As most MSPs can attest to, building and maintaining a successful business means establishing your expertise and authority as a business partner. Doing that involves constantly showing the customer the value of the services you provide, communicating with them on a regular basis about the health of their IT assets, and not being afraid to have difficult conversations when they are warranted.
Cybercriminals are everywhere, and they target everyone — from SMBs to large enterprises, government agencies, nation states, and even political organizations including the Democratic National Committee (DNC), which announced in June its networks had been breached. Hackers are working 24 hours a day, seven days a week, 365 days a year to find and exploit vulnerabilities that allow them to steal confidential and sensitive data and sell it to the highest bidder. Are some more at risk than others? You bet.
Moving at the speed of business today means providing immediate access to critical business data and applications, regardless of whether workers are on-site or working remotely. It also means enabling workers to respond quickly to customer and partner requests via e-mail and instant messaging, and leveraging cloud computing to support instant collaboration between workers, customers, and partners in different geographic locations.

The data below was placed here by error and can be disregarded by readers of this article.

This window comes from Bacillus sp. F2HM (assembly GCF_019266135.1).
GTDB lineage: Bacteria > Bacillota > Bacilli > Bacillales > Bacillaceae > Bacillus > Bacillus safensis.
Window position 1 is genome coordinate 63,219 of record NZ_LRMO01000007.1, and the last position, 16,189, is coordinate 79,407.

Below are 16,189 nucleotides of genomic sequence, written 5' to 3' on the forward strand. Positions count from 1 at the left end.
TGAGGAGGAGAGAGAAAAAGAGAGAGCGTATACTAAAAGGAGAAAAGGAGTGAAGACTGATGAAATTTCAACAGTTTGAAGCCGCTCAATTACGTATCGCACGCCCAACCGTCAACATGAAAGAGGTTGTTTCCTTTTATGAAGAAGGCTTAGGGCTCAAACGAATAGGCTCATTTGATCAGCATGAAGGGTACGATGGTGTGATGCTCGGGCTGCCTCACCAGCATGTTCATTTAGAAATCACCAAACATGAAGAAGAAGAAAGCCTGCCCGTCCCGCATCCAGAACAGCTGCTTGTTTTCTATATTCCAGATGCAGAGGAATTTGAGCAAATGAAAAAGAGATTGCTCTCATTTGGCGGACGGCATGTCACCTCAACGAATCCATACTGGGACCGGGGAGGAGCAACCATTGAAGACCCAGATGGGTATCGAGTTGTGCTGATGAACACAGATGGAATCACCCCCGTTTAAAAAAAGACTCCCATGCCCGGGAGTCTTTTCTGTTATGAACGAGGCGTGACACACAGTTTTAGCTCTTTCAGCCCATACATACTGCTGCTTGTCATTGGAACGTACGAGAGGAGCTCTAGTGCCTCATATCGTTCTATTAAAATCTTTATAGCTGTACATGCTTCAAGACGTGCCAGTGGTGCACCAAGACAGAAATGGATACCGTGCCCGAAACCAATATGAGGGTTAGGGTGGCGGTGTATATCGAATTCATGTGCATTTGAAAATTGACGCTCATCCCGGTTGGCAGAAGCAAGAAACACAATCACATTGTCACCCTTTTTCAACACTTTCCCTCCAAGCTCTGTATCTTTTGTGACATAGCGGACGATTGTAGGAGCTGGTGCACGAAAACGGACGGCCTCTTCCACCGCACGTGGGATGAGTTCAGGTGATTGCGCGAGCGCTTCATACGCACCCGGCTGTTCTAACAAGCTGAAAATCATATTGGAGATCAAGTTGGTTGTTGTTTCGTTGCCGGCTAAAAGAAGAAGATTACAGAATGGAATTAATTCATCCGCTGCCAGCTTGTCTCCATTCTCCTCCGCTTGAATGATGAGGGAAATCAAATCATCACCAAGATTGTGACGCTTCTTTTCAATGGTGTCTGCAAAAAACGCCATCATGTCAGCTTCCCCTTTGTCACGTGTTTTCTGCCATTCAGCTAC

Since 2004, Ready.gov, a national public service campaign by the U.S. Department of Homeland Security (DHS) and the Federal Emergency Management Agency, has recognized September as National Preparedness Month. As the month comes to a close, we remind you to stress with your clients that businesses should be prepared year-round for disaster. This is an opportunity for IT solution providers and SMBs alike to re-focus their efforts on ensuring that their data and critical business infrastructure are protected, should catastrophe strike.
It seems as if a week doesn’t go by without a data breach making headlines. From recent news of backup tapes gone missing from a Massachusetts-based hospital to a phishing attack at an Indiana-based healthcare system to a malware incident involving payment cards at several upscale hotels in California, the reasons for these data breaches vary widely. While each of these incidents offers a cautionary tale for businesses of all sizes, they don’t fully illustrate what’s needed to successfully fill the security gaps that exist today.
IT security is a concern for every business, but what many are missing is that the solution isn’t just about the products in play. It’s about the policies too.